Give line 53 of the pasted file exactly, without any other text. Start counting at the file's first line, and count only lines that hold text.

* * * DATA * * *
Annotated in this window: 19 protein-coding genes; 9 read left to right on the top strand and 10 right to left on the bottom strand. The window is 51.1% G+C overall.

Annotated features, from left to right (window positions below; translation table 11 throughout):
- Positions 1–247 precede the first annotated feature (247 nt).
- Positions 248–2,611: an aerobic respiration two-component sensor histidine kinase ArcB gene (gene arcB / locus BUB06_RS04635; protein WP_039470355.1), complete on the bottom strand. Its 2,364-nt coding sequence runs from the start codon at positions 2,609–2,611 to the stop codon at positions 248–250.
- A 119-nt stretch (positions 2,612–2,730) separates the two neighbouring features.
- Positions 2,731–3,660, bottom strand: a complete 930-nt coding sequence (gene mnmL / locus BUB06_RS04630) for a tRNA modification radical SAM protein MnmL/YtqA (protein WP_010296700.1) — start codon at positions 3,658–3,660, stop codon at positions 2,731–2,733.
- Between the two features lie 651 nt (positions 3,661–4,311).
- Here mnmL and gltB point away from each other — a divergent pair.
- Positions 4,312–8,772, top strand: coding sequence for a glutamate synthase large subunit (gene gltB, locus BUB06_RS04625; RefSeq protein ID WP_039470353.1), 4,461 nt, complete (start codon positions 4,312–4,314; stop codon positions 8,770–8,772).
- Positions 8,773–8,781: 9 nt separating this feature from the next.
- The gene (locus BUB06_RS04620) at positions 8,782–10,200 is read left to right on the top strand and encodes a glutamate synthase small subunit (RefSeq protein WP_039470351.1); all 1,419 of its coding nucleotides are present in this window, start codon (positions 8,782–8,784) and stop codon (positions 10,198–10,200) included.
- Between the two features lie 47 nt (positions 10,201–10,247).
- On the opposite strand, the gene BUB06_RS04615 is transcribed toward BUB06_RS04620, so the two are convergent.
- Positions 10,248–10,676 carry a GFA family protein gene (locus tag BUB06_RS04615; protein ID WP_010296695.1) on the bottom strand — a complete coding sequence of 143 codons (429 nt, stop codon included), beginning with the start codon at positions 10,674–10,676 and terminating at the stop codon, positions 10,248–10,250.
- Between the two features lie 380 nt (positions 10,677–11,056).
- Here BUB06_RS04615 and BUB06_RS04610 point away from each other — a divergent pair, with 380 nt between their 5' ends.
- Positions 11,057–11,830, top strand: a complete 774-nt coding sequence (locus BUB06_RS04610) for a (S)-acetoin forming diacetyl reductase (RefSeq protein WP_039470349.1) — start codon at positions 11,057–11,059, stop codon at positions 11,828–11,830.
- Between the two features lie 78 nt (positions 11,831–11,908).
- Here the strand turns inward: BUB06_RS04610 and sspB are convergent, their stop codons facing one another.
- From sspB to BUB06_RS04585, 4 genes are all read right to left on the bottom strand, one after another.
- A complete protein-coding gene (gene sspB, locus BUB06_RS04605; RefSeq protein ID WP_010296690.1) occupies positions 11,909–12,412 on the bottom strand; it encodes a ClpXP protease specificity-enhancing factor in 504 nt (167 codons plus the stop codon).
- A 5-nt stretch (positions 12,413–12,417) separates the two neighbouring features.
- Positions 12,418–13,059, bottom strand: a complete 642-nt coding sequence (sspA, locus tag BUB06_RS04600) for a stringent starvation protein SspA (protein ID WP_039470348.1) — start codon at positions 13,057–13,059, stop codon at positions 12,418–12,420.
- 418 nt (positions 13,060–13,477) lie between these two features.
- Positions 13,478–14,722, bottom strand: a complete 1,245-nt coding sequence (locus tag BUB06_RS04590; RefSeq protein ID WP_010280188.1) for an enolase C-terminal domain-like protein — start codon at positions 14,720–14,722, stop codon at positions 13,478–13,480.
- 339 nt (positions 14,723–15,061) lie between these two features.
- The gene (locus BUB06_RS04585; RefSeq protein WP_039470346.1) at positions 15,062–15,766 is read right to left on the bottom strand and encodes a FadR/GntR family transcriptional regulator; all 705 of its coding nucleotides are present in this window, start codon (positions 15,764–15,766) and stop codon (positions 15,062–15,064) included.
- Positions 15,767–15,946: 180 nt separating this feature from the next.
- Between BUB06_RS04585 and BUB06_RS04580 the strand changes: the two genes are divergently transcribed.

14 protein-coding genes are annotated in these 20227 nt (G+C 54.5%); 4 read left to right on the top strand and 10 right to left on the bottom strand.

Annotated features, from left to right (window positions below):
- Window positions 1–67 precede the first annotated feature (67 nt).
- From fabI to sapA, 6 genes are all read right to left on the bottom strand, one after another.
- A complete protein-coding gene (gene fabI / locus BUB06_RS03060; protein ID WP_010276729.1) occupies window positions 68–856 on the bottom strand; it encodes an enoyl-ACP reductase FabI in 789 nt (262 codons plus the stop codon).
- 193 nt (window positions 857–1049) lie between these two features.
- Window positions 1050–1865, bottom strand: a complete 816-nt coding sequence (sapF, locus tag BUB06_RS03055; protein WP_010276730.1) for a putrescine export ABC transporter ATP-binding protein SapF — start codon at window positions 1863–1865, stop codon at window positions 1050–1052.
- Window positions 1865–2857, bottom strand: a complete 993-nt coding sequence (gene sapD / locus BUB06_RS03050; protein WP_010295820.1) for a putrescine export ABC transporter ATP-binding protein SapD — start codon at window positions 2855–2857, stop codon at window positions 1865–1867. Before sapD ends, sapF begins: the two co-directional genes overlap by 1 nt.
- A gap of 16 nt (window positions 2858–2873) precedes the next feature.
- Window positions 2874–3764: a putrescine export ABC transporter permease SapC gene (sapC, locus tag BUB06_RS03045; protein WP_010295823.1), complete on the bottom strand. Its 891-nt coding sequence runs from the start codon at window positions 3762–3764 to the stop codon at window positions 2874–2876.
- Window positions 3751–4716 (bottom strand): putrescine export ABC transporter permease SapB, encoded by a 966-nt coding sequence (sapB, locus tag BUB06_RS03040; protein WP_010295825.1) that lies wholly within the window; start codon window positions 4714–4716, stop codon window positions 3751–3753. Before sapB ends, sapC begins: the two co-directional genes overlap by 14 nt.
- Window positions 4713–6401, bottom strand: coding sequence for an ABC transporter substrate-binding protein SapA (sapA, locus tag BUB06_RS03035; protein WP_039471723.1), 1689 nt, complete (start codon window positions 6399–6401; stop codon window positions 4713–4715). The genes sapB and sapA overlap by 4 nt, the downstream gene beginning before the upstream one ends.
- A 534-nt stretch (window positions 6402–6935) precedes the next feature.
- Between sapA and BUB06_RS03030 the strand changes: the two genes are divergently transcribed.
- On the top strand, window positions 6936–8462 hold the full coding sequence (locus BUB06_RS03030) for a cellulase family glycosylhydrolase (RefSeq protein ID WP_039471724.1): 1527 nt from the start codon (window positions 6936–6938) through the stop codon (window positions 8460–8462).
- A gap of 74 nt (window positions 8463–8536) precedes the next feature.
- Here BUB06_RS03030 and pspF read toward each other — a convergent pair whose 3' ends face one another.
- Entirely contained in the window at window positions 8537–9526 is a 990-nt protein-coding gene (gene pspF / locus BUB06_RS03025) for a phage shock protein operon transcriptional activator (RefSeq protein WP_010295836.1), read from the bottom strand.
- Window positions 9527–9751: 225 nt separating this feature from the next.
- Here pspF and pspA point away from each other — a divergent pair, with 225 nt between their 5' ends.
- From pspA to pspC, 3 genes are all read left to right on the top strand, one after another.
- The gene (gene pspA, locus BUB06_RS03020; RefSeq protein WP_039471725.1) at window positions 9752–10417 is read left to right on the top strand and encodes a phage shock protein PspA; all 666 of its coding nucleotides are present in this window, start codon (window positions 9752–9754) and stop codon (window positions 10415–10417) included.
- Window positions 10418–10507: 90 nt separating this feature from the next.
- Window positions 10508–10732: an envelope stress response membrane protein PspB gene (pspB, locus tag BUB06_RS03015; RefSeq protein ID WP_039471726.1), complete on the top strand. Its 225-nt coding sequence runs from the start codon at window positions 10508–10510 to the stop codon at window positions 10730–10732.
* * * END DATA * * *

- Window positions 10508–10732: an envelope stress response membrane protein PspB gene (pspB, locus tag BUB06_RS03015; RefSeq protein ID WP_039471726.1), complete on the top strand. Its 225-nt coding sequence runs from the start codon at window positions 10508–10510 to the stop codon at window positions 10730–10732.